The Java 2D API refers to the expanded set of classes and packages
added to the core AWT when version
1.2 of Java was released. The API offers improved and expanded
drawing and image processing capabilities.
We only provide a brief overview of a few of the Java2D topics.
Just as with Swing, the Java2D API is very broad and deep. For a
more extensive introduction, see Sun's Java2D
Tutorial. and the books that cover Java2D (references).
Java2D API includes the the previous packages with some extra classes
plus these entirely new packages:
As we see, Java2D does not replace the previous graphics classes.
Rather, Java2D expands upon the previous capabilities.
The Java2D classes and methods are fully compatible with both
the AWT components and the new Swing components. The Graphics
object passed in paint(Graphics)and
in the Swing component's paintComponent()
method, is simply cast to the Graphics2D
object, which provides all of the additional Java2D graphics tools.
The Java 2D API involves a number of capabilities and features
- Shapes - create standard shape
objects and draw them in one method call instead of drawing each
segment with multiple method calls. The shapes include rectangles
and ellipses and also arbitrary shapes such as the Polygon
class. The shape classes implement the Shape
interface and provide a PathIterator
that steps through the segments of the given shape.
- Areas - can combine shapes
in different ways to create new areas.
- Stroke - vary the thickness
of a line, produce arbitrary dot-dash sequences, select how corners
and line ends are shaped, etc.
- Paint - fill the interiors
of shapes, as well as outlines, not just with solid colors but
- Transformations - affine
transformations (i.e. those geometrical transformations that keep
parallel lines parallel) can take a shape and translate it, rotate
it, shear it, compress or expand it. Multiple transformations
can be compounded together.
- Compositing - overlay shapes and images according to
several optional rules that take advantage of the alpha transparency.
- Clipping - to speed up performance, only redraw the portion
of the display that lies within a given outline or clip. With
Java2d one can use arbitrary clip outlines rather than just rectangles.
- Text - vast array of text rendering
capabilities that range from the basic drawString()
method to creating your own editor from scratch.
- Color - lots of tools to help render colors in a consistent
manner regardless of the device on which they are displayed.
- use many of the above tools and techiques thate are used with
shapes - e.g. transformations, compositing, clipping etc. - on
- Image processing
- apply image filters - edge enhancement, blurring, inversion,
etc. are available.
- print the graphics display to the local printer in manner faithful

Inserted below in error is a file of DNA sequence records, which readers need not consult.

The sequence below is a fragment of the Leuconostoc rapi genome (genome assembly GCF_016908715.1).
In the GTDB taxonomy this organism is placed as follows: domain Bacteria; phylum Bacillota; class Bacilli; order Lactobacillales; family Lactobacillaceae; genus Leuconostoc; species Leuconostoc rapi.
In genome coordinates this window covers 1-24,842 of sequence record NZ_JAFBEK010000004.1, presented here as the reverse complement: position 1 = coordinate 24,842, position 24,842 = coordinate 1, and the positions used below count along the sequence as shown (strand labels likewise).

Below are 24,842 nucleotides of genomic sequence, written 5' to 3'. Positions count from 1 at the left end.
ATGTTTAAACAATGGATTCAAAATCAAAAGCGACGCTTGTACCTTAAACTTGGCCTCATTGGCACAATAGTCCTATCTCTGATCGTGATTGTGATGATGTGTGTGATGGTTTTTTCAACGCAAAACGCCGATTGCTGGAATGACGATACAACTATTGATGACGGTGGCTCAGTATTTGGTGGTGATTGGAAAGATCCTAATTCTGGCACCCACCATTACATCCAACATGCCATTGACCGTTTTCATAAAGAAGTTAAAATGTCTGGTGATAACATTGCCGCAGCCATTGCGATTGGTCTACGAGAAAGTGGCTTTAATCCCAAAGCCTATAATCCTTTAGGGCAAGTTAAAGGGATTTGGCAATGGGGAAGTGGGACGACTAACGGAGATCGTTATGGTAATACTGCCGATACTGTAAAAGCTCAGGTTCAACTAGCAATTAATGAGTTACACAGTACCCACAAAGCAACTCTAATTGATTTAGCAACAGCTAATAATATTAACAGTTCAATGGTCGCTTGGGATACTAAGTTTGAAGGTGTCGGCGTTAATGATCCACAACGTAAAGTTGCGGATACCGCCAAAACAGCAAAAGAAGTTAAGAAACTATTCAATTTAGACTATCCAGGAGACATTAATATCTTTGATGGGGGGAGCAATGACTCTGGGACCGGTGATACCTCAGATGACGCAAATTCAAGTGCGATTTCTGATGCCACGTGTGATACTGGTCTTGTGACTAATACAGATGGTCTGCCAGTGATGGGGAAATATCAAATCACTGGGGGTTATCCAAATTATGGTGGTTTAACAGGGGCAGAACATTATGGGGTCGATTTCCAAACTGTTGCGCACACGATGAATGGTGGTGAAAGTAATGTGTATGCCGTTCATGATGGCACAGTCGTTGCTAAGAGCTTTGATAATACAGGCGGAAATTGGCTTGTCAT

to what is seen on the monitor.
The typical Java 2D process begins with method invocations to draw
shapes and strokes on what can be thought of as an off-screen image
surface with arbitarily fine resolution. A rasterizer converts this
off-screen image to a 2D array of pixel or point values, which can
be rendered on a monitor screen or a printer.
You can influence the style of the rendering with the setRenderingHits()
method. The RenderingHints
class provides several different types of hints but the most common
hints deal with the edges. If only a single color is used for the
pixels of a curved shape, the edge will be jagged or aliased. An
anti-aliasing algorithm adds pixels along the edges with graded
transparency that gives the edges a much smoother, continuous appearance.
This process, however, takes longer to calculate and so can be turned
off if not needed.
new RenderingHints (RenderingHints.KEY_ANTIALISASING,
The coordinate system for Java2D follows that of the basic
AWT system, but with some enhancements. Java 2D makes a clear
distinction between the user coordinate space where the drawing
methods operate and the device coordinate space of computer monitors
and printers. While the Graphics
methods work only with integer pixel coordinates and dimensions,
works with floating-point values in a user space that is
transformed to the device space of a screen display or printer.
The rendering system does the work of transforming the floating-point
values in the drawing method arguments to integer pixel or dot numbers
for drawing on a device
For low resolution devices, such as monitor screens, the conversion
from user space units goes as the screen resolution, e.g. 96.0 units
give 1 inch on a 96 pixels/inch screen, 2 inches for 48 pixels/inch,
etc. On a high resolution device such as a printer, 72 user units
always gives 1 inch regardless of the dots-per-inch setting (ref.
Baldwin). You can modify the conversions with the scale()
method in Graphics2D.
References & Web Resources
Latest update: Dec. 3, 2004